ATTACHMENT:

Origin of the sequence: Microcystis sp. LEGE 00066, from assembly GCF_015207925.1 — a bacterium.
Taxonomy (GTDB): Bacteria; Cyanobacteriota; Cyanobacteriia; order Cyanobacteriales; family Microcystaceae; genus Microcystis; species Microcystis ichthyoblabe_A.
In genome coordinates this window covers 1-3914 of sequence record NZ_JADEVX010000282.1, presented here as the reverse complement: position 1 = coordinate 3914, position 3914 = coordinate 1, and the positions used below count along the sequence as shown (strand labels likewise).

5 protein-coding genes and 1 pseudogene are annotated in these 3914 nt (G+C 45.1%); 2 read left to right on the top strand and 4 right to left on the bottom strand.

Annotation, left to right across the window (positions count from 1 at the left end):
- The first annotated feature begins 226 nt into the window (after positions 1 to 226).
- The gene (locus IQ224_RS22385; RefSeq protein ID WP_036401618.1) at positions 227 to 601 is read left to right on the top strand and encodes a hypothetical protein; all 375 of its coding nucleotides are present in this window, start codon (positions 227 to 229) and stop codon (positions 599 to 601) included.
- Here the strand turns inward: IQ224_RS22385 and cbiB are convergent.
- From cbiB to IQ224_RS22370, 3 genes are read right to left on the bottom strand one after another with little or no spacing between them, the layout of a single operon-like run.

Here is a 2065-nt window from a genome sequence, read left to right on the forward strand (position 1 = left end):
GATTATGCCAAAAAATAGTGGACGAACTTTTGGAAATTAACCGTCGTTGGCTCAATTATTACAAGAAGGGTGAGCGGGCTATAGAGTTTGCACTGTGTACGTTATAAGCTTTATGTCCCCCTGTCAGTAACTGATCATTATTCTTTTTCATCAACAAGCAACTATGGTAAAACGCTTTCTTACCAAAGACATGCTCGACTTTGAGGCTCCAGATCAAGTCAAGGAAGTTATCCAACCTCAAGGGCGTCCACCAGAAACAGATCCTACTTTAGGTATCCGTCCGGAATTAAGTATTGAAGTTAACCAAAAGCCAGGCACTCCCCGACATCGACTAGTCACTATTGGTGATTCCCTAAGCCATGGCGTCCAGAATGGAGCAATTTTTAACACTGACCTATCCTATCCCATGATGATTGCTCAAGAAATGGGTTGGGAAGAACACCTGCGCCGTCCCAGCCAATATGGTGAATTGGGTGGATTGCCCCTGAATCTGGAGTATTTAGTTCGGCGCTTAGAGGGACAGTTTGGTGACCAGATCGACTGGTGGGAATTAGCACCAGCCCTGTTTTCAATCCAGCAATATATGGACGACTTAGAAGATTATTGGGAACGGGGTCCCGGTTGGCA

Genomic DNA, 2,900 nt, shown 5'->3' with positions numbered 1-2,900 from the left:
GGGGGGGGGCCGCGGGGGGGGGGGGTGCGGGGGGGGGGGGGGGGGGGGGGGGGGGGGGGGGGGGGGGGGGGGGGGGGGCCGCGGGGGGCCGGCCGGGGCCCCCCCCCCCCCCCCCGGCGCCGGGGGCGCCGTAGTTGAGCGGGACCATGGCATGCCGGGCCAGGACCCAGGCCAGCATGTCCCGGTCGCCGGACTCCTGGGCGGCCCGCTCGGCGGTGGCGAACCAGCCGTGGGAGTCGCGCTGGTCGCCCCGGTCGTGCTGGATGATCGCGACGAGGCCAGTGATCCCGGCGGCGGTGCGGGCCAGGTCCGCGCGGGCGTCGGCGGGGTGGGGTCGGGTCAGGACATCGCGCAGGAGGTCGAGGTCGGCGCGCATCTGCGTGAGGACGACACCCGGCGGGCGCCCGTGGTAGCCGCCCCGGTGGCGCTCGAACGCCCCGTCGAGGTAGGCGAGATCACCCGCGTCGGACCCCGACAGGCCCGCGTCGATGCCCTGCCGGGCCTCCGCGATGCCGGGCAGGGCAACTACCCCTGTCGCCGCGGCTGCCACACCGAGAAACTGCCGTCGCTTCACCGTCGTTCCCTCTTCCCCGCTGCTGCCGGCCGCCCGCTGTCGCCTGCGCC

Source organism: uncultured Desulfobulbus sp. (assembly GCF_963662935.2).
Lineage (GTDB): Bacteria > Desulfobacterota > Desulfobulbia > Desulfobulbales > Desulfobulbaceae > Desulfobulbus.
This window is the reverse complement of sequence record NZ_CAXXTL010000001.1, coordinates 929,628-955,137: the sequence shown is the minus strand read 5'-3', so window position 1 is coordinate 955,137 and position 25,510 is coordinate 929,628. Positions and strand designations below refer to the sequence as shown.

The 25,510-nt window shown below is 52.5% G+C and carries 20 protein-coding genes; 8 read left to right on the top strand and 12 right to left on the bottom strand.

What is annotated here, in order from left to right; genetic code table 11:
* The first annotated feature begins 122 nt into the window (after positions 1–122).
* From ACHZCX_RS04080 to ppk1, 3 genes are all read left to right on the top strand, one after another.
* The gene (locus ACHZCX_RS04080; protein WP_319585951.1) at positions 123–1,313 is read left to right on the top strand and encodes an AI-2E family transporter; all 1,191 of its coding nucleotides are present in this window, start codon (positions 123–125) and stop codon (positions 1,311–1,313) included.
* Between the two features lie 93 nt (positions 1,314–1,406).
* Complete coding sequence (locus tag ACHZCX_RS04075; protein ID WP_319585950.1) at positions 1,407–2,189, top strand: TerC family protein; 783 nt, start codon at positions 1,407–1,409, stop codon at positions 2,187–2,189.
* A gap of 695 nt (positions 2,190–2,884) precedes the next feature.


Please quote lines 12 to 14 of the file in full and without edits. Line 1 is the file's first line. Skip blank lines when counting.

Genomic DNA, 2,900 nt, shown 5'->3' with positions numbered 1-2,900 from the left:
GGGGGGGGGCCGCGGGGGGGGGGGGTGCGGGGGGGGGGGGGGGGGGGGGGGGGGGGGGGGGGGGGGGGGGGGGGGGGGCCGCGGGGGGCCGGCCGGGGCCCCCCCCCCCCCCCCCGGCGCCGGGGGCGCCGTAGTTGAGCGGGACCATGGCATGCCGGGCCAGGACCCAGGCCAGCATGTCCCGGTCGCCGGACTCCTGGGCGGCCCGCTCGGCGGTGGCGAACCAGCCGTGGGAGTCGCGCTGGTCGCCCCGGTCGTGCTGGATGATCGCGACGAGGCCAGTGATCCCGGCGGCGGTGCGGGCCAGGTCCGCGCGGGCGTCGGCGGGGTGGGGTCGGGTCAGGACATCGCGCAGGAGGTCGAGGTCGGCGCGCATCTGCGTGAGGACGACACCCGGCGGGCGCCCGTGGTAGCCGCCCCGGTGGCGCTCGAACGCCCCGTCGAGGTAGGCGAGATCACCCGCGTCGGACCCCGACAGGCCCGCGTCGATGCCCTGCCGGGCCTCCGCGATGCCGGGCAGGGCAACTACCCCTGTCGCCGCGGCTGCCACACCGAGAAACTGCCGTCGCTTCACCGTCGTTCCCTCTTCCCCGCTGCTGCCGGCCGCCCGCTGTCGCCTGCGCC

Source organism: uncultured Desulfobulbus sp. (assembly GCF_963662935.2).